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Re: [Public WebGL] gl.sizeInBytes



It is hardly a matter of "does a GL implementation have 64-bit GL_FLOATs", but more of "the WebGL spec explicitly states the size of its types." -- the latter entirely shutting off the concept of "implementation dependent" sizes.

Vlad's right, even if gl.sizeInBytes(GL_FLOAT) did return 8 (double prec.) there would be no way to efficiently/portably buffer the data.

Patrick Baggett



On Sun, Jan 10, 2010 at 7:10 PM, Vladimir Vukicevic <vladimir@mozilla.com> wrote:
On 1/10/2010 4:24 PM, Chris Marrin wrote:
On Jan 10, 2010, at 12:44 PM, Vladimir Vukicevic wrote:

 
On 1/10/2010 12:30 PM, Patrick Baggett wrote:
   
In section 5.13.3, the first table defines the different types of WebGL[Type]Arrays, and in that process, it defines the size, down to the bit, of the elements inside each array. Since these types are already completely specified, what is the purpose of WebGLContext::sizeInBytes()?

Or to put it another way, how would app handle sizeInBytes(FLOAT) == 8 if 5.13.3 defines WebGLFloatArray to be 32-bit floating point values? Wouldn't it make more sense for WebGL[Type]Arrays to have elements of size sizeInBytes([Type])? Or keep 5.13.3 and drop sizeInBytes() entirely?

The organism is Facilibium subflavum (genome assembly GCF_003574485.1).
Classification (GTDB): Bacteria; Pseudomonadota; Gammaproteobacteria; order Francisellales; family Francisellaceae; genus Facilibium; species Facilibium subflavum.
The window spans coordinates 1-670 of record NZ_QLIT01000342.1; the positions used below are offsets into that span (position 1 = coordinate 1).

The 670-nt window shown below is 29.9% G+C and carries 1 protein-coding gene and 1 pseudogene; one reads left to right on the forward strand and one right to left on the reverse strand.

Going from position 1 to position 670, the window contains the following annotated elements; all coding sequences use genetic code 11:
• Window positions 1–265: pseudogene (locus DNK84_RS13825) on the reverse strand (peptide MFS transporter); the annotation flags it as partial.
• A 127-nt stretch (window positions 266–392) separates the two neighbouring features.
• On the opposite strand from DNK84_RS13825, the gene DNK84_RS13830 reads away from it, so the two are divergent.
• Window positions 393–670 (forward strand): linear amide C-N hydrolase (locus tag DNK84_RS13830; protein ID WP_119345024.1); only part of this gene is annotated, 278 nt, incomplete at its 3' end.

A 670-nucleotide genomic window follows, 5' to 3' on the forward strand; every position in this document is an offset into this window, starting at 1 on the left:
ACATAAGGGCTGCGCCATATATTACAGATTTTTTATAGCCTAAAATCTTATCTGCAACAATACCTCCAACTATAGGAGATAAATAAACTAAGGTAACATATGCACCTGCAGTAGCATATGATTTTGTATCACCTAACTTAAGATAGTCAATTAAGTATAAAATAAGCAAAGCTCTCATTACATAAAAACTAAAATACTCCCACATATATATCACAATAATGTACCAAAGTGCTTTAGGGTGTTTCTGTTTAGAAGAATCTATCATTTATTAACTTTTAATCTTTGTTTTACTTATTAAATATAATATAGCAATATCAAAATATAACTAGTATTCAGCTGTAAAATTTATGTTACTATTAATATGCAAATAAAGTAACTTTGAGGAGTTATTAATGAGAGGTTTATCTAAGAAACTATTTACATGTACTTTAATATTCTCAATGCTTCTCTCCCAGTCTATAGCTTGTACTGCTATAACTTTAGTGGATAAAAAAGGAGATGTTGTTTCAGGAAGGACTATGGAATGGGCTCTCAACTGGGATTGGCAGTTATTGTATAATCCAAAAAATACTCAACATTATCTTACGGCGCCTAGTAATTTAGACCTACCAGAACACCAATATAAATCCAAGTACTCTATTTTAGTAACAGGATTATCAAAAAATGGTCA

sizeInBytes is intended to be a convenience function, so that you can write 100 * gl.sizeInBytes(gl.FLOAT) instead of having a magic "4" there.  It will always return the same size values that are listed in 5.13.3.  But I do think that we can do without it; if anything, we could just define constants on the gl object, e.g. gl.FLOAT_SIZE, or perhaps WebGLFloatArray.ELEMENT_SIZE or something (though the latter is pretty wordy).
   

Are you saying that we could not support a GL implementation that has 8 byte floats as their native floating point type, or 8 byte ints? I thought the entire point of that call was to support such things.
 

Interesting, that's not what I thought it would do -- I thought it was just a convenience to avoid having magic integer numbers all over the place.  We have no support for double-precision floating point arrays or 64-bit int arrays currently, and making the size of the various types potentially variable would both cause problems and I think be totally unnecessary for any GL implementation out there currently.  It would also make it much harder to use the arrays for dealing with any data read from disk/network.  Are there any GL implementations out there that have GL_FLOAT be a 64-bit double?  Reading the GL spec seems to say that 'float' only has a 32-bit minimum requirement, but I guess could be implemented using 64-bit doubles.  I doubt anyone does that, though.

   - Vlad



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